Back in the mid 1980s, when I entered the workforce, the buzzword du jour was "networking." This was, of course, in the days before Twitter, blogs, websites, cell phones, or other modern miracles.
The idea was that you, the hip happenin' young business person, would overcome any wallflower predilections you might have in social gatherings and begin aggressively making contacts with anyone and everyone, in hopes that those contacts would eventually yield something you wanted (a new job, a new customer, a new selling venue, whatever). Business cards were absolute necessities, and we were urged to make follow-up contacts with even the most casual acquaintances to remind them of our existence.
Nowadays, "networking" consists almost solely of being "connected." We're encouraged to take advantage of every social network opportunity in our wired world: Twitter, Facebook, blogs, websites, e-mail... The implication is that only troglodytes try to network the stone-age way, namely face-to-face.
But it's that personal touch--those old-fashioned face-to-face opportunities--that can yield tremendous results.
Meet the Artist
||Amy Kalinchuk, of Olde Crone's Bewitching Bath Soap (www.soapcrone.com), discovered the benefits of face-to-face contacts during that classic craftsperson's opportunity, the craft show. "On the first day of the show, a woman walked by, admired my wares, and proclaimed, 'I love your soap. I want to sell it in my shop,'" relates Amy. "She was a vendor at this show, as well, and also had a small gift shop in the quaint downtown area.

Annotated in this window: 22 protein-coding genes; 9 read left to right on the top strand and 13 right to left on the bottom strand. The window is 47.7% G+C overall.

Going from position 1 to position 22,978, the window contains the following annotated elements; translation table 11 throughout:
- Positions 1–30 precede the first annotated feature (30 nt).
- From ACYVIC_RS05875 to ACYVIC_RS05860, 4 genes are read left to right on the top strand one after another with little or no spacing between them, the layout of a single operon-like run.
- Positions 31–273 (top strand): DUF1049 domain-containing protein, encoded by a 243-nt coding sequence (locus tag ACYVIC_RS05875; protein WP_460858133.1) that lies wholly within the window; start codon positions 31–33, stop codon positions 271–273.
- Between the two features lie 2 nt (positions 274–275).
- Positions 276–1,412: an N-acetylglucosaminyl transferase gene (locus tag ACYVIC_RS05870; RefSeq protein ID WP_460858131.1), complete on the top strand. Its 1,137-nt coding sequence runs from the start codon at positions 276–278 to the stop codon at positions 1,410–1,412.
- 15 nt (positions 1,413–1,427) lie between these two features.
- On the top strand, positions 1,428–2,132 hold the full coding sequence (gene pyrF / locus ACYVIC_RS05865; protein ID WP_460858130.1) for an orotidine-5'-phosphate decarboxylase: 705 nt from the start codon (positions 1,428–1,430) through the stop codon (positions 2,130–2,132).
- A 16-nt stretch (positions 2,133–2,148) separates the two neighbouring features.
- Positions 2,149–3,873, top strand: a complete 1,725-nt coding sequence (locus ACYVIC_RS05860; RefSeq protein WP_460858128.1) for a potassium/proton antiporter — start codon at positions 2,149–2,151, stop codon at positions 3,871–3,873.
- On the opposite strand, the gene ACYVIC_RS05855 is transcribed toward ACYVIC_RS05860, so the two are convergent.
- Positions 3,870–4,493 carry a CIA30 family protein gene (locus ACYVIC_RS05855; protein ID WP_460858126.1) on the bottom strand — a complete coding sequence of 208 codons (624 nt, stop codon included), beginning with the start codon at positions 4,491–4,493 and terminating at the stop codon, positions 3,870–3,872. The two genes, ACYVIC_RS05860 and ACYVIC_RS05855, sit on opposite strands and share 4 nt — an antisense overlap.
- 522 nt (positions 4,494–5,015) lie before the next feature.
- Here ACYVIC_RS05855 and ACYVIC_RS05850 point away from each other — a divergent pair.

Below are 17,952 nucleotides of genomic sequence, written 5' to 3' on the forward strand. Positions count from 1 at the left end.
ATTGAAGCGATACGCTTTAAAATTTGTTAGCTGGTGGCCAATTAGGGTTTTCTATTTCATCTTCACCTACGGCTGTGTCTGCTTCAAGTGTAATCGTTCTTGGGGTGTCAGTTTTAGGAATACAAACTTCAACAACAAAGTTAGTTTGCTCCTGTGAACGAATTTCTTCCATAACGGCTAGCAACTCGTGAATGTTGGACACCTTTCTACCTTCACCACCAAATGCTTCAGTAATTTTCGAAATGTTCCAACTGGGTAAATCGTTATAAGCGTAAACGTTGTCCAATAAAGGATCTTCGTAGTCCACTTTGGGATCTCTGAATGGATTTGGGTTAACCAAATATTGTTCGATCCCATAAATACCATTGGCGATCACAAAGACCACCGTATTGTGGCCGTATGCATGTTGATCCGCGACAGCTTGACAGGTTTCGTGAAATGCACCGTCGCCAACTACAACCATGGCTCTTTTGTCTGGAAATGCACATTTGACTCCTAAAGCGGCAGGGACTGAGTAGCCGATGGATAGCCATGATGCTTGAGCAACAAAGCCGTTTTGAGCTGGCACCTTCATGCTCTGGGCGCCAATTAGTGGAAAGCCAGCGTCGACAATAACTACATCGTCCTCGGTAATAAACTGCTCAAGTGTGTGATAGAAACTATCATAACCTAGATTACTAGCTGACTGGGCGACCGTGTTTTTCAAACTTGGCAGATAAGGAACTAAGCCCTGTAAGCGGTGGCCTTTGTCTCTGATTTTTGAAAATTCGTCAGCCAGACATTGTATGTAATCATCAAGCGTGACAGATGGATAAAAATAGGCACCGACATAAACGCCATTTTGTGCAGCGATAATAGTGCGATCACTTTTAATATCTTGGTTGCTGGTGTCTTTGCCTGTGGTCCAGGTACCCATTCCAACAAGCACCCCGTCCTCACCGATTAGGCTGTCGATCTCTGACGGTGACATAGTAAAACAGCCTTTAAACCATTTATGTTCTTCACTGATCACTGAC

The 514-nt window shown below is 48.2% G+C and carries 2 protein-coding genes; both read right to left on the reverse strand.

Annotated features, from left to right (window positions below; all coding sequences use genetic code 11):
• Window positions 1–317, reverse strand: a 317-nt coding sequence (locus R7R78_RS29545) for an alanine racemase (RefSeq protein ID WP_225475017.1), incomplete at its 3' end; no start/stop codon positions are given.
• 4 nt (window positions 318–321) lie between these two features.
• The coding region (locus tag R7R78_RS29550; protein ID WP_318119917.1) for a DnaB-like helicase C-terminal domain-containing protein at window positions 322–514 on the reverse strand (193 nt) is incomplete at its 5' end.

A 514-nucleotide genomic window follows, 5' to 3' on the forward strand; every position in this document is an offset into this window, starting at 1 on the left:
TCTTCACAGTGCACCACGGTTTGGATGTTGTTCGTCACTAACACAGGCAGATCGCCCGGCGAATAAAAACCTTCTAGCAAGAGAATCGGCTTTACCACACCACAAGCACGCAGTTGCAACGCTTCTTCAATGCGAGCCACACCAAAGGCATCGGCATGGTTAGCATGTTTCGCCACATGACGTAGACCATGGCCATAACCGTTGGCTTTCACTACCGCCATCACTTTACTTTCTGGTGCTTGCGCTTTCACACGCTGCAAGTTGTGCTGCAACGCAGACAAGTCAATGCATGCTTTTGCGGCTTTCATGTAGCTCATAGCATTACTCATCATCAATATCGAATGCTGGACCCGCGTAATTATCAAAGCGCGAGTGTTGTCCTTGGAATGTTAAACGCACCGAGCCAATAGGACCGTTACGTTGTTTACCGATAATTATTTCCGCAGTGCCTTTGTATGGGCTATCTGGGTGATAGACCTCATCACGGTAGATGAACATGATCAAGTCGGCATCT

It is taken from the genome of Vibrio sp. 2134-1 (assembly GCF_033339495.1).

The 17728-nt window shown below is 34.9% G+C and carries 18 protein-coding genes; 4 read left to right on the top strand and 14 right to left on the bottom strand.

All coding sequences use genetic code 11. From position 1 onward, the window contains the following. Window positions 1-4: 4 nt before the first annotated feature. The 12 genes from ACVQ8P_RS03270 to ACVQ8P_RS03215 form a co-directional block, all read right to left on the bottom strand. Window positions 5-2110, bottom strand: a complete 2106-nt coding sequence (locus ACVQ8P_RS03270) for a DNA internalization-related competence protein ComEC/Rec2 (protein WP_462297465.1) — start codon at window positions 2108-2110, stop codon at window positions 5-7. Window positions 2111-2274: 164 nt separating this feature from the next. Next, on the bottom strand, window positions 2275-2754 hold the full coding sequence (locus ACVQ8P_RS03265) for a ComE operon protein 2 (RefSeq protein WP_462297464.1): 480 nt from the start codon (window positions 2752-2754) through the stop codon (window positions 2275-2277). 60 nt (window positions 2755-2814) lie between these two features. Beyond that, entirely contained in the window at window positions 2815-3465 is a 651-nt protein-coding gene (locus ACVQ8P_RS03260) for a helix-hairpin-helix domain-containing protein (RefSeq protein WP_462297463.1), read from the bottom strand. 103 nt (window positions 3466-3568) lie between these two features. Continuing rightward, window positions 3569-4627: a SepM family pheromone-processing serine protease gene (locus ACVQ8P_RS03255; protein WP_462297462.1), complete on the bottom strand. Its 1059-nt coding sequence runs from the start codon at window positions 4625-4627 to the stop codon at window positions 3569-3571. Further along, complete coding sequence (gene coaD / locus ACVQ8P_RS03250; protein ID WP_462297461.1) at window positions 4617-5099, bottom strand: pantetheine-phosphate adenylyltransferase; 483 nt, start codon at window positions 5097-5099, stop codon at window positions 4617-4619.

"Talking to people in person is very important," continues Amy. "A craftsperson should think ahead about wholesale or private-label opportunities so that she is prepared to talk about those options when the opportunity arises. I already had two private-label clients before the third one approached me, so I was ready to discuss it right then and there. Write out the pricing for wholesale or private-label, and have an idea about minimums that make the discount worth your time as a craftsperson. Then go for it! Volume is key to making money in a crafting business."
Location Location Location
Benjamin John Coleman's willingness to volunteer his time resulted in increased visibility for his group, Ocean State Artisans (www.oceanstateartisans.com). "The public relations person for our annual holiday crafts festival became ill, and I volunteered to take her place. While I'll admit it's been an awful lot of work, there has been one, important benefit. Last year, I was stuffed off in the wings of the show and only saw about 70 percent of attendees. This year, the group gave me the public relations person's spot in a much more visible location."
Don't Forget Customer Service